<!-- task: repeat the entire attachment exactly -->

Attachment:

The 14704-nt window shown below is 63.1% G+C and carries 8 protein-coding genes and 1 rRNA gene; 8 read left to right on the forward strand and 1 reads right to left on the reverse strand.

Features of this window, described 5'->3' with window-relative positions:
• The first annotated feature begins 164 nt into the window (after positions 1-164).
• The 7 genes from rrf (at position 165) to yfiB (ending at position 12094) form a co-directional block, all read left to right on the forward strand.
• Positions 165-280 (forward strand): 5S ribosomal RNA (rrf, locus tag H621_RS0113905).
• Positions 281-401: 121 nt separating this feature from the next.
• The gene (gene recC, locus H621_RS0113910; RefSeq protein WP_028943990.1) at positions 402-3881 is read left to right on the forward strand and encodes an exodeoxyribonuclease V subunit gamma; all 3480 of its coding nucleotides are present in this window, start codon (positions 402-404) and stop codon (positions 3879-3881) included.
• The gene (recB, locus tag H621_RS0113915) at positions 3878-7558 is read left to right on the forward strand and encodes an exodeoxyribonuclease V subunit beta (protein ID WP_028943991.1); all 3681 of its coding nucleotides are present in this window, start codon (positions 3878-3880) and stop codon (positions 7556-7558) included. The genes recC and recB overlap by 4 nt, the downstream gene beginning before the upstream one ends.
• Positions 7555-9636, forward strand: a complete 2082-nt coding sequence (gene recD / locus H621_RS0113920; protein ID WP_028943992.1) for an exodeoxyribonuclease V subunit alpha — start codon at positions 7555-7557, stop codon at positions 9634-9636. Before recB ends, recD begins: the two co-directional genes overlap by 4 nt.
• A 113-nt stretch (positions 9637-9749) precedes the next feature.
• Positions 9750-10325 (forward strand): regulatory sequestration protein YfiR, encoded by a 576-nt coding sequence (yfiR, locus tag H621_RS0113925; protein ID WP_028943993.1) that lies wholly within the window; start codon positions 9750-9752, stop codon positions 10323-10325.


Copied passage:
The 14704-nt window shown below is 63.1% G+C and carries 8 protein-coding genes and 1 rRNA gene; 8 read left to right on the forward strand and 1 reads right to left on the reverse strand.

Features of this window, described 5'->3' with window-relative positions:
• The first annotated feature begins 164 nt into the window (after positions 1-164).
• The 7 genes from rrf (at position 165) to yfiB (ending at position 12094) form a co-directional block, all read left to right on the forward strand.
• Positions 165-280 (forward strand): 5S ribosomal RNA (rrf, locus tag H621_RS0113905).
• Positions 281-401: 121 nt separating this feature from the next.
• The gene (gene recC, locus H621_RS0113910; RefSeq protein WP_028943990.1) at positions 402-3881 is read left to right on the forward strand and encodes an exodeoxyribonuclease V subunit gamma; all 3480 of its coding nucleotides are present in this window, start codon (positions 402-404) and stop codon (positions 3879-3881) included.
• The gene (recB, locus tag H621_RS0113915) at positions 3878-7558 is read left to right on the forward strand and encodes an exodeoxyribonuclease V subunit beta (protein ID WP_028943991.1); all 3681 of its coding nucleotides are present in this window, start codon (positions 3878-3880) and stop codon (positions 7556-7558) included. The genes recC and recB overlap by 4 nt, the downstream gene beginning before the upstream one ends.
• Positions 7555-9636, forward strand: a complete 2082-nt coding sequence (gene recD / locus H621_RS0113920; protein ID WP_028943992.1) for an exodeoxyribonuclease V subunit alpha — start codon at positions 7555-7557, stop codon at positions 9634-9636. Before recB ends, recD begins: the two co-directional genes overlap by 4 nt.
• A 113-nt stretch (positions 9637-9749) precedes the next feature.
• Positions 9750-10325 (forward strand): regulatory sequestration protein YfiR, encoded by a 576-nt coding sequence (yfiR, locus tag H621_RS0113925; protein ID WP_028943993.1) that lies wholly within the window; start codon positions 9750-9752, stop codon positions 10323-10325.